Stories about Urdu poetry

Happy 84th Birthday to Gulzar: 5 short poems for the 21st century revoluntionary

Gulzar remains one of the most influential, intellectual and cultural figures in the Indian subcontinent. His towering contributions as a poet, short-story writer, filmmaker, scriptwriter, lyricist and a story-writer for children are well-known. What is less well-known is the fact that he was born in the city of Dina, near Jhelum in Punjab, 13 years before the Partition. Today marks his 84th birthday, and thus the month of August is synonymous with the Partition of India as well as the birthday of Gulzar. Equally well-known is Gulzar’s love for both the Urdu language and Pakistan. As a birthday tribute, I have ...

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From Dagh Dehlvi to Ghalib: My journey towards understanding Atta Shad

A few days after his death, I came across the news in an old newspaper: “Renowned poet and writer Atta Shad passed away last night”.  It was not news for me. Anyone could die, so did Shad. I didn’t even bother to read the news piece in detail and instead put the newspaper aside. At that time, I was a teenager and had recently developed a taste for poetry. And if you expect Shad to strike the chord of a teenager, you would be terribly wrong. And if somehow a teenager did manage to read his poetry, his words would disappoint you, as ...

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Does the “Urdu problem” lie with Mah-e-Mir or us?

This Mother’s Day I took my mother out on a date to watch Pakistani cinema’s latest flick Mah-e-Mir. Luckily, it has not been banned as yet. I am not a movie buff per say, but I do end up going to the cinema every other week to take a break from reality. So, I hardly ever read movie reviews before watching movies. I like to watch a movie with a blank mind, having nothing to compare it with and judge it based on the entertainment value. I went in judging from the title that Mah-e-Mir would probably be based on the ...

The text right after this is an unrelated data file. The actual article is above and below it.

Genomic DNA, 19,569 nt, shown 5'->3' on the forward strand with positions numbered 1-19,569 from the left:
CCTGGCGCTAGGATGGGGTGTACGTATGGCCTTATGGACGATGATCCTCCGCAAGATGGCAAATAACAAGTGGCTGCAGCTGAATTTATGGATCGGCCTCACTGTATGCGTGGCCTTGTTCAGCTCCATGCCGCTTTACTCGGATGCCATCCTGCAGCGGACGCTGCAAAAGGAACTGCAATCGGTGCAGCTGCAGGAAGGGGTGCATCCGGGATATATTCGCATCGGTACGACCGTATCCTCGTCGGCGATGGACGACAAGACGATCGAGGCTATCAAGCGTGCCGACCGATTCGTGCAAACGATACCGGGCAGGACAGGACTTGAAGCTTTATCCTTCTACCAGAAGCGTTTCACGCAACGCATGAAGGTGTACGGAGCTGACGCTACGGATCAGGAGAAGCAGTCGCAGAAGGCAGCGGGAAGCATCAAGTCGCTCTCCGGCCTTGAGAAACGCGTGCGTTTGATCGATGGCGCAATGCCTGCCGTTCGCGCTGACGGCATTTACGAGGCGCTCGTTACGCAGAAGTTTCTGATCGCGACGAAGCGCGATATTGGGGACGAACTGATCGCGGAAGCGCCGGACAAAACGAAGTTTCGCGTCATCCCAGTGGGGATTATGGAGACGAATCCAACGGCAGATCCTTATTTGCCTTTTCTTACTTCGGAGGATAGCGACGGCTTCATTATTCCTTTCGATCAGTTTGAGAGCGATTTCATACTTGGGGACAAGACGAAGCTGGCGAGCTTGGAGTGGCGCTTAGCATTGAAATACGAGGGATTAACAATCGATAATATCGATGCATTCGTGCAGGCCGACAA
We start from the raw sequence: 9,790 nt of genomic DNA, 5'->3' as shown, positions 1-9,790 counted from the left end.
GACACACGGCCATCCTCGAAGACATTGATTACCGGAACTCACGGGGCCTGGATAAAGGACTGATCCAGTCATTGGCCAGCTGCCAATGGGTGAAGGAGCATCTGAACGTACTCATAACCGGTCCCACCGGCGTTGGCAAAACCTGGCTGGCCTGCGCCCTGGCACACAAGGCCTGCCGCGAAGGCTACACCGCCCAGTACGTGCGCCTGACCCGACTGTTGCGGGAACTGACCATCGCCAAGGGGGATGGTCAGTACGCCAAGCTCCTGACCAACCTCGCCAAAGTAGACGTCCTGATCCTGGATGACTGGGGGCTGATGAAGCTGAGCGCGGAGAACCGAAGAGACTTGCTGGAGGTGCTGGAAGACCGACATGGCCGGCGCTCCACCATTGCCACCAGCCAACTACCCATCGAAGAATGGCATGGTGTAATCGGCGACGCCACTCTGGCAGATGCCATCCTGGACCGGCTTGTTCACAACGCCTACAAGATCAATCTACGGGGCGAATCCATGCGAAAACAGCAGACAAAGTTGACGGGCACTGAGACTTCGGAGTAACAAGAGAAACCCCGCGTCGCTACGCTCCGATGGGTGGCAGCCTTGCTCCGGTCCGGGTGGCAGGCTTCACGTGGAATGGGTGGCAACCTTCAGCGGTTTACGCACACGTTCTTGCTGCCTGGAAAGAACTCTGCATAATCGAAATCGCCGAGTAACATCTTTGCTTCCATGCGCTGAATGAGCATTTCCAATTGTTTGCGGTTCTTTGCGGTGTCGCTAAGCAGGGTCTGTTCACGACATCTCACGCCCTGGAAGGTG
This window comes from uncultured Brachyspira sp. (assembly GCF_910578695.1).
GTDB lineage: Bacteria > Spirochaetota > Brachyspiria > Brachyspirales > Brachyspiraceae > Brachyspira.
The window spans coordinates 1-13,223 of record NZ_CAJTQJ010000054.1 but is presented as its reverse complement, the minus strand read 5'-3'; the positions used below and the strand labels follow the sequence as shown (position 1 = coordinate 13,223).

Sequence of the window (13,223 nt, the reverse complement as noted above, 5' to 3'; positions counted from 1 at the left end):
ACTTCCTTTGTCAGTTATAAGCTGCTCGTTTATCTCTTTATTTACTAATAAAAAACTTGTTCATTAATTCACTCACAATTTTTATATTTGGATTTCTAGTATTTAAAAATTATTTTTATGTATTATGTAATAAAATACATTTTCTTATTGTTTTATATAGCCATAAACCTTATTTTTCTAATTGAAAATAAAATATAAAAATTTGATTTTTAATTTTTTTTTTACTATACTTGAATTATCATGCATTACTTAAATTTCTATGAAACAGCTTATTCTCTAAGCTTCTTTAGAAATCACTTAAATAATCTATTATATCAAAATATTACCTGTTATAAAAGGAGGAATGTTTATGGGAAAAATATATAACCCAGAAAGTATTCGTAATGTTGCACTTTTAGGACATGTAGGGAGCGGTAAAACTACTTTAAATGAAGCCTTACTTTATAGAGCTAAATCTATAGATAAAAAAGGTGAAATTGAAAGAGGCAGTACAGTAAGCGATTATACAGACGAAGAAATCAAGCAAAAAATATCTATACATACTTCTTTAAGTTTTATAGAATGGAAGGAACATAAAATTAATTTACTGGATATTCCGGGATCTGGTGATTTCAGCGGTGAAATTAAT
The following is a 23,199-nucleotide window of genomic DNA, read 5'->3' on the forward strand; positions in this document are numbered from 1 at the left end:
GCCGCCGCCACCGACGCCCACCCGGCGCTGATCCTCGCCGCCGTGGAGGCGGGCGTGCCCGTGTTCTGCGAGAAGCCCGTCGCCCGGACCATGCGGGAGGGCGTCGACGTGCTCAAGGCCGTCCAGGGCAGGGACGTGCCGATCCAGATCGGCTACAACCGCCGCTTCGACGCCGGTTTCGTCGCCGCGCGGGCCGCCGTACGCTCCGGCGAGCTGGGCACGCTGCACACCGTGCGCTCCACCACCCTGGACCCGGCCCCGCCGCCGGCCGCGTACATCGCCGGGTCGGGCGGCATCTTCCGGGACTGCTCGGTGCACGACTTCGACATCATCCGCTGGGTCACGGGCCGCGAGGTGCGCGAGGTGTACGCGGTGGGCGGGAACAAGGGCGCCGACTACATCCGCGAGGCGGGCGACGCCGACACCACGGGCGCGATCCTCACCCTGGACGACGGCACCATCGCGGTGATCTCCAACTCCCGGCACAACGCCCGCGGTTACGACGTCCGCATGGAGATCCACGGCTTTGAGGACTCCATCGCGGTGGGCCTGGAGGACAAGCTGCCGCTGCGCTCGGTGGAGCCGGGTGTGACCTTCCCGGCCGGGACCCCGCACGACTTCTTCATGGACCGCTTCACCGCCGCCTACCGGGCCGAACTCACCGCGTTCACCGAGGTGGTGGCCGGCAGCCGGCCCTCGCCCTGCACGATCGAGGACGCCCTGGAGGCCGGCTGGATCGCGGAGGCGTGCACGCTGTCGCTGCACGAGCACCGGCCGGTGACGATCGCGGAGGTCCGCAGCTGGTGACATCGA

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Kashmir ko Salam

Kashmir played an important part in Krishan Chander’s fiction; he initially spent a lot of time in Poonch owing to his father’s employment there and used to return to Kashmir whenever the opportunity afforded itself. His first three short stories were devoted to the beautiful valley and its people. Of about twelve stories which he wrote on Kashmir in all, are two novels, Shikast (Defeat) and Mitti kay Sanam (Earthen Idols). At least five decades before Kashmiri poets and writers like Agha Shahid Ali, Basharat Peer and Mirza Waheed and indeed filmmaker Vishal Bhardwaj’s recent memorable Kashmiri nod to Shakespeare’s Hamlet in his film Haider became household names, Chander wrote presciently in a preface to his collected ...

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After 67 year, we are still unprepared for rain

When it rains in Pakistan, the words of Ardeshir Cowasjee seem very pertinent: “Gutter tou bana nahi saktay, atom bomb banatay hain”. (They cannot even make a gutter but are making atom bombs). Rain, a blessing of nature (or should I say curse in disguise), has wreaked havoc in parts of Punjab and Kashmir. It has not only cost lives and casualties, but also led to the spread of water-borne diseases. These torrential rains have flooded areas where lands have been cleared, people have been displaced and livestock has been harmed. One wonders then whether authorities, such as the Water and Power Development Authority (WAPDA), Water and Sanitation ...